- MSU Eastern Agricultural Research Center Field Day, “Weed control options for herbicide resistance management in pulse crops in eastern MT”, DRC-EARC, Sidney MT. (June 24, 2016). Participants: 80 (20 Ag professionals including MSU extension agents, MT and ND commodity group members, and crop consultants/industry reps; 50 growers; 10 MSU and NDSU researchers and extension specialists, graduate students/postdocs/general public)
- MSU Northern Agricultural Research Center Field Day, “Fall-applied soil residual herbicides in wheat stubble and rotational crop safety and weed control in pulse crops”, DRC-NARC, Havre, MT. (June 22, 2016). Participants: 120 (40 Ag professionals including MSU extension agents, MT commodity group members, and crop consultants/industry reps; 60 growers; 20 MSU researchers and extension specialists, graduate students/postdocs/staff/general public)
- Divide County Crop Improvement Meeting, “Management of glyphosate-resistant weeds in wheat-pulse rotation”, Crosby, ND. (September 21, 2016). Participants: 50 (20 Ag professionals including MSU and NDSU extension agents, crop consultants, and industry reps; 25 growers; 5 MSU/NDSU researchers and extension specialists)
- MSU Western Triangle Research Center Field Day, “Integrated strategies to manage herbicide resistance in dryland, cereal production systems of the Golden Triangle”, DRC-WTARC, Conrad MT. (June 23, 2016). Participants: 85 (30 Ag professionals including MSU extension agents, crop consultants, and industry reps; 40 growers; 15 MSU researchers and extension specialists, students, and staff)
- Annual Sugar Beet Growers’ Research Meeting, “Integrated strategies for kochia management in Roundup Ready® sugar beet”, Western Sugar Coop., Colorado Springs, CO. (January 2016). Participants 50 (20 Industry reps, crop consultants, and agriculturists; 15 growers; 15 researchers, and university staff from MT, WY, NE, and CO)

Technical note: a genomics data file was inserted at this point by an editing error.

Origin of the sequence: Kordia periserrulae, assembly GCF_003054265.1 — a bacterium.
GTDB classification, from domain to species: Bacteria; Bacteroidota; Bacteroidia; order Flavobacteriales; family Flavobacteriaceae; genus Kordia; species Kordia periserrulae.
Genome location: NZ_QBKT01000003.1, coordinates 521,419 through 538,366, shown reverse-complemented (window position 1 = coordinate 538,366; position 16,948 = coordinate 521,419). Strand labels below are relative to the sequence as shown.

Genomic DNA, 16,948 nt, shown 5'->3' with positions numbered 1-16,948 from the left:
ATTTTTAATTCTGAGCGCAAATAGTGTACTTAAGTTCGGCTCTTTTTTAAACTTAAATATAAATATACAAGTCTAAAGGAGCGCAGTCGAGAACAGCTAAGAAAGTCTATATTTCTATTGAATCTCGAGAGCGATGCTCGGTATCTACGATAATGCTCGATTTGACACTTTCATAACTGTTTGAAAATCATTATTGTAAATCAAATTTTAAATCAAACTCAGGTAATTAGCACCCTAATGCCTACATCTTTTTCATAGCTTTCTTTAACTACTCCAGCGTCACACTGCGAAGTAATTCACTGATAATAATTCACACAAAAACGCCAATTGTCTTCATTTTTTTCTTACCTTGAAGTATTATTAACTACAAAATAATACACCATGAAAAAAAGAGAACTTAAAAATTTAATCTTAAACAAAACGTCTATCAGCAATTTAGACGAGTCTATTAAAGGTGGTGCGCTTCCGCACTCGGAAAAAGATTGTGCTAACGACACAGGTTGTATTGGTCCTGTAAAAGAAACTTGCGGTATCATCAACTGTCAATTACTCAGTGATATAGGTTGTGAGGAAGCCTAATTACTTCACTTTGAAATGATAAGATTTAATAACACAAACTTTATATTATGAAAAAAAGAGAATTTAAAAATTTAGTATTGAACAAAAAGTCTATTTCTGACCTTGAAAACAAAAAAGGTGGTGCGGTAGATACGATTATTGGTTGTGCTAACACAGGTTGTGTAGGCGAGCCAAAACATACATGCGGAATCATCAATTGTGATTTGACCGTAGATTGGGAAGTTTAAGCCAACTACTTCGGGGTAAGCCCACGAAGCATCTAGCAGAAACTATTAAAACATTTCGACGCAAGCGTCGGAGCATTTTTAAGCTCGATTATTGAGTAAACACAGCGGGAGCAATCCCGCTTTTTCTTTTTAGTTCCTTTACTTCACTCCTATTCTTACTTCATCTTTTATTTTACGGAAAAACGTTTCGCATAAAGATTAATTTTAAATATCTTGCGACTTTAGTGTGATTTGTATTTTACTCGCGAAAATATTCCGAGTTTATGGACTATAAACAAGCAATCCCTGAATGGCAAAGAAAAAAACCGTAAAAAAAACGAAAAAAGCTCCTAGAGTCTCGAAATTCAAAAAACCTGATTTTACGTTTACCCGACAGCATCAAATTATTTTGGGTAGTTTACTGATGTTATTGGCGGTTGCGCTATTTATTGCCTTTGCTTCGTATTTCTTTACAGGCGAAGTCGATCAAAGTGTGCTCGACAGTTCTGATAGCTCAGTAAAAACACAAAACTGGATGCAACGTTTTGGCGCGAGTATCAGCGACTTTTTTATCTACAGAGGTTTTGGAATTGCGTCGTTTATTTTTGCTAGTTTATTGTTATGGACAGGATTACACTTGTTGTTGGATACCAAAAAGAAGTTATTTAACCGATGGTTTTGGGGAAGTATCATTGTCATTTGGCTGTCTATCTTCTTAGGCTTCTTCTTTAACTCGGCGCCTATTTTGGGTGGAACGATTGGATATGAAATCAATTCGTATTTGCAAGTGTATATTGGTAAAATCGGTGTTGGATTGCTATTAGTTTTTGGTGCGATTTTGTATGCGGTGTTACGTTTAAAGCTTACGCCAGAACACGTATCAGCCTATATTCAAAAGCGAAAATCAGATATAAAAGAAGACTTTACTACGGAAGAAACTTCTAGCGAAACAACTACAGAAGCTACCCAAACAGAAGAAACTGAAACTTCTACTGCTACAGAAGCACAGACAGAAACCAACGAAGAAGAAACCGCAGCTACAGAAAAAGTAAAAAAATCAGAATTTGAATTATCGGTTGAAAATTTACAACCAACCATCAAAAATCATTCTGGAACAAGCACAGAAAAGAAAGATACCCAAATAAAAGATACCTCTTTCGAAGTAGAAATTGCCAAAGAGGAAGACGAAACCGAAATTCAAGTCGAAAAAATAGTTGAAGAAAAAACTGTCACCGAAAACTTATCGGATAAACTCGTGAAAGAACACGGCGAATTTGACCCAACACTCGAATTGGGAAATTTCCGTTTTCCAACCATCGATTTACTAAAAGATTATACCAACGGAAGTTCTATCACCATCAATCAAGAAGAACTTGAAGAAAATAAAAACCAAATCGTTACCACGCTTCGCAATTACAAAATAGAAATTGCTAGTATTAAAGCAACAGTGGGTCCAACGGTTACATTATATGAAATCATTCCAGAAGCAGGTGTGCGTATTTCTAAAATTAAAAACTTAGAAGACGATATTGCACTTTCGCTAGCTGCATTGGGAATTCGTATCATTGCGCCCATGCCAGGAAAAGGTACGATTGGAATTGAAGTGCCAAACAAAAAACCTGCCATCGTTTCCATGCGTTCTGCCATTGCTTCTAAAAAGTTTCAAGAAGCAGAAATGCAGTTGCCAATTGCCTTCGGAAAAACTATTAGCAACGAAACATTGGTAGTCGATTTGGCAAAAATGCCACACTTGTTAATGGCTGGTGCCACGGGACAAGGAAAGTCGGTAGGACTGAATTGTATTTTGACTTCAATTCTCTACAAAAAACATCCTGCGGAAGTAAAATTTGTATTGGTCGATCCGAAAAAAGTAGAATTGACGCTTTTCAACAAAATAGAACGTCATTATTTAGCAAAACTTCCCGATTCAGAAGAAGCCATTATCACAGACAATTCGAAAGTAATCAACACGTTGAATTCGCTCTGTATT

- Survey, “Consultant perspectives on herbicide resistance in the region and weed management needs”, MT and northern WY. (2017). Partcipants: crop consultants and Ag. retailers
- Statewide Survey, “Statewide survey of glyphosate-resistant kochia, Russian thistle, and marestail (horseweed) from grower fields in Montana”, Montana. (2016-2017). Participants: Ag professionals including MSU extension agents; crop consultants; growers
- Regional Survey, “Survey of glyphosate-resistant kochia in sugar beet fields in MT, WY, CO, and NE”, Western Sugar Coop., MT and WY. (2016 and 2017). Participants: Ag professionals including MSU extension agents; crop consultants; growers
- Montana Ag Live/Montana PBS Live TV Show (TV), October 16, 2016 Description: Emphasis on herbicide resistance issues in Montana, precision agriculture and site-specific weed management using optical sensors and hyperspectral imaging.
- AGWEEK (Internet), March 4, 2016. Description: First report on glyphosate-resistant Russian thistle in Montana wheat-fallow system.
Fact sheets and educational/extension publications:
10 fact sheets were distributed during various educational events
4 extension articles were published (will be available online soon).
Changes in knowledge or attitude as a result of this project:
- The 600 target audience (participants) which include growers, crop consultants, Extension agents, agronomists, Ag. retailers in MT-WY region gained better understanding of the factors contributing to herbicide resistance development in weed species specific to the cropping systems of the Northern Great Plains.